On the second day of kindergarten, just a week after his fifth birthday, he wouldn’t even let me walk him to the playground. I questioned if he was sure about where to line up. He replied, “Yes. And if I get confused, I’ll look for kids in my class. And if I can’t find them, I’ll ask a teacher.” Five years later, when he set off for a two-week sleep-away camp, he positively flourished. And by seventh grade, he insisted on cycling the two miles to school (by himself, of course). So, I shouldn’

I Never Wanted My Mother-in-Law's Curio Cabinet

I hate stereotypical mother-in-law jokes and memes because my husband’s mom was one of my favorite people in this world. Always the life of the party, she quickly embraced me as part of her family, warmly sharing her traditions, recipes, and games. Normally, she was an excellent gift giver—for example, she noticed I traveled with toiletries in random baggies, so for my birthday she got me a quality, hang-up travel kit that’s lasted more than a decade, and she even filled it with fun-sized versi

3 Things I'm Not Going to Nag My Son About Anymore (Even Though I Still Care)—Your Teen Mag

Stress is high and tempers are short. We’ve all been stuck inside together for months, and sometimes the world feels like a big old pressure cooker. On top of all that, my son just started high school. In order to help us survive, and even continue to enjoy each other’s company, I’ve decided to stop caring — and nagging — about three things when dealing with my teen. Well, that’s kind of a lie. I still care. A lot. It hasn’t been all easy breezy, like it sounds. I bite my tongue a lot. And my n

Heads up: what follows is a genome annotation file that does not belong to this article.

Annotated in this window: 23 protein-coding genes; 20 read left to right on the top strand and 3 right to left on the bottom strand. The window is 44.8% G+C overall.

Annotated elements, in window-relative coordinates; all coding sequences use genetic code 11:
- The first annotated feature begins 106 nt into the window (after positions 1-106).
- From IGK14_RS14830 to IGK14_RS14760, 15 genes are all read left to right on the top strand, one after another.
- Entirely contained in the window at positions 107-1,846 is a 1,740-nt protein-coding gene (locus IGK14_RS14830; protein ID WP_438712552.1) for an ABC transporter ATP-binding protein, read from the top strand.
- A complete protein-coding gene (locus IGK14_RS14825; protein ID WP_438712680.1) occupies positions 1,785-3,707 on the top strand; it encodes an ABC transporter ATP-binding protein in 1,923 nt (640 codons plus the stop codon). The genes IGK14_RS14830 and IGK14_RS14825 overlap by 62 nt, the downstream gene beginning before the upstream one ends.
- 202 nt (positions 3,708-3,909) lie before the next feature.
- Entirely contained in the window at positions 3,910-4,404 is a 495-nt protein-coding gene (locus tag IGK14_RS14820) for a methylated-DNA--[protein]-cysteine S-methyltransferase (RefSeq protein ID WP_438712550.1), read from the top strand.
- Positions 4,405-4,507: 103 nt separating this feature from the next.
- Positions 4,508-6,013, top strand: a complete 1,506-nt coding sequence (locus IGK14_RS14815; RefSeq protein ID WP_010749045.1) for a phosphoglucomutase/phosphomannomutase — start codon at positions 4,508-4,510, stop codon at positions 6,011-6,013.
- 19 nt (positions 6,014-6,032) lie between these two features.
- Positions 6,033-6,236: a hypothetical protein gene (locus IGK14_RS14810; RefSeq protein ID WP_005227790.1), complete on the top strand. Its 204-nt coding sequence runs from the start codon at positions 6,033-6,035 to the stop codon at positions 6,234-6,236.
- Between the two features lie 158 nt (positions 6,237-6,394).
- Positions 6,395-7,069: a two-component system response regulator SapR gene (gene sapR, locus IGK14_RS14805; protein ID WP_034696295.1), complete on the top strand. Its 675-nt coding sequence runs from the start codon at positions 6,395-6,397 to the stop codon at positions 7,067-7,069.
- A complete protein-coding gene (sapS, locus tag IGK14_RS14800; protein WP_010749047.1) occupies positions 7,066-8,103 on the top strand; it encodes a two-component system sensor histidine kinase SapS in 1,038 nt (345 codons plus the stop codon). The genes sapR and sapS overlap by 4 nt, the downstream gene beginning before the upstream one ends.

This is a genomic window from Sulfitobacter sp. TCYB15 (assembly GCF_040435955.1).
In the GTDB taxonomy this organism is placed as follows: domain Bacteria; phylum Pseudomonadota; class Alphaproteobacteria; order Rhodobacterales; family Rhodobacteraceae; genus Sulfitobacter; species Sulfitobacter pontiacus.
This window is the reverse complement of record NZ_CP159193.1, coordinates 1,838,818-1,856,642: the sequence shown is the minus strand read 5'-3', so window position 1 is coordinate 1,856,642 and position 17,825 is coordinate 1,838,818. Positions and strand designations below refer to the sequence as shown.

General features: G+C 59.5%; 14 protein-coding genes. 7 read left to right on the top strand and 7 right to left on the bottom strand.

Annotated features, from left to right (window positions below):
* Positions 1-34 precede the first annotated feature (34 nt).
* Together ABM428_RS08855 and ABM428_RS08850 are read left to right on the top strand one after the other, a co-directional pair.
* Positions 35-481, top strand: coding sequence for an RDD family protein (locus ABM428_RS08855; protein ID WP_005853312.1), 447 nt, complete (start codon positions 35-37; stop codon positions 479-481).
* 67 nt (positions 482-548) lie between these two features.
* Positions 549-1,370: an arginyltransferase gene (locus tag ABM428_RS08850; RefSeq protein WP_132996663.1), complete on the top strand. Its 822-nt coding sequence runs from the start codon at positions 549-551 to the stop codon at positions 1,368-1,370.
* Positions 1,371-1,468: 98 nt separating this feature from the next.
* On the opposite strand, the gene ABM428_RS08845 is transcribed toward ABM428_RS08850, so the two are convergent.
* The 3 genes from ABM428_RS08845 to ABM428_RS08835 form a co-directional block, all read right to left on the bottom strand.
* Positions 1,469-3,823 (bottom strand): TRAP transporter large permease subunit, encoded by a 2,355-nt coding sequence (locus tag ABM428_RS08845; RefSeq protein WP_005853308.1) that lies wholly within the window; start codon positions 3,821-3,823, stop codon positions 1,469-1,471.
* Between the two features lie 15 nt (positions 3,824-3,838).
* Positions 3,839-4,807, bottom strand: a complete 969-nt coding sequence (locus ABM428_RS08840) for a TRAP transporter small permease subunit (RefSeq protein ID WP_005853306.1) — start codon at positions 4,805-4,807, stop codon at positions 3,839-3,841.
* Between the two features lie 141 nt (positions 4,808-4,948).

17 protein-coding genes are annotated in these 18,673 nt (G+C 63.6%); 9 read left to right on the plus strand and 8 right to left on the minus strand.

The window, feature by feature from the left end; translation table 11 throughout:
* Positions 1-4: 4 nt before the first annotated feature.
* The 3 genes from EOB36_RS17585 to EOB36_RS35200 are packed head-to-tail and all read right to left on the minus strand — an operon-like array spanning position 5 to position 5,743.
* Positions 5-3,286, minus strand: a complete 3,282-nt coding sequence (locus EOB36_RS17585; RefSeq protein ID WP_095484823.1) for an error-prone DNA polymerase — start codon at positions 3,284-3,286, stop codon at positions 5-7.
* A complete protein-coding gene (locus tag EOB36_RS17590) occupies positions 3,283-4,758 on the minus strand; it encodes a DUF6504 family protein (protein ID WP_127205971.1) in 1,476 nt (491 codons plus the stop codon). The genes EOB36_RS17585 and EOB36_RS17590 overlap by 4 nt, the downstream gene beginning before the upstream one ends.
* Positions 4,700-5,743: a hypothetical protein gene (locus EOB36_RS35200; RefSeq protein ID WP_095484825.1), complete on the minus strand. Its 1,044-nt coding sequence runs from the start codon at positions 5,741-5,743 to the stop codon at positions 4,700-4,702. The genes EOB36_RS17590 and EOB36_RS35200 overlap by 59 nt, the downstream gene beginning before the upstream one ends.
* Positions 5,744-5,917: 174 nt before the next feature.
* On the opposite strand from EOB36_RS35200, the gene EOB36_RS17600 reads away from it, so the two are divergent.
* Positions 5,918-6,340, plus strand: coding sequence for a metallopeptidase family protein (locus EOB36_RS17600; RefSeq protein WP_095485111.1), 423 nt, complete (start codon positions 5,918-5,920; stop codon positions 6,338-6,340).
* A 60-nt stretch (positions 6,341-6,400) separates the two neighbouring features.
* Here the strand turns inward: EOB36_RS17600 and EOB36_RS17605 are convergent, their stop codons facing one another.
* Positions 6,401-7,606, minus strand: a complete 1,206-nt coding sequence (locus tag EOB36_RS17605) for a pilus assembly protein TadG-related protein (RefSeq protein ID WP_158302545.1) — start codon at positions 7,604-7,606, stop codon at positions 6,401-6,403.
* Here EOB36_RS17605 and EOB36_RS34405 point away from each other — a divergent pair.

5 sneaky ways I get my kids to read more

Have a reluctant reader at home? These tactics will get kids to read without them even noticing it. Sort of like sneaking veggies into pasta sauce. When my kids were little, I read to them every night. And even when they weren’t so little. But they’re older now and not as interested in my storytelling, no matter how many different animated voices I’m willing to use. Our schools and library have reading “competitions” to win various prizes. Those sometimes worked when they were in primary scho

How a snack cake gave me a glimpse of the future

I didn’t expect parenting a teenager to be this hard. Lately, my son and I clash at every corner. About schoolwork. His attitude. Friends. Screen time. On and on. It seems as though everything I say is met with an eye roll or a mumbled “whatever.” I try to bite my tongue, pick my battles, and keep the nagging to a minimum. But my fuse is admittedly shorter than normal right now, due to some unrelated anxiety, illness, and lack of sleep. On a recent drive home, after picking up my teen and his

I Had To Leave My Family For 19 Days. I Was Shocked By What Happened While I Was Gone.

I missed my child with such primal intensity I couldn’t focus on anything else. The gourmet meals, whimsical shows, even the free cocktails were lost on me. Ironically, I still couldn’t have an adult conversation because my mind wandered constantly to panicked thoughts of, What’s my son doing right now? Is my mom remembering to put him to sleep on his back? Is she using the car seat correctly? What if he refuses the bottle? Or forgets about me? My husband saw the bigger picture, too. We were de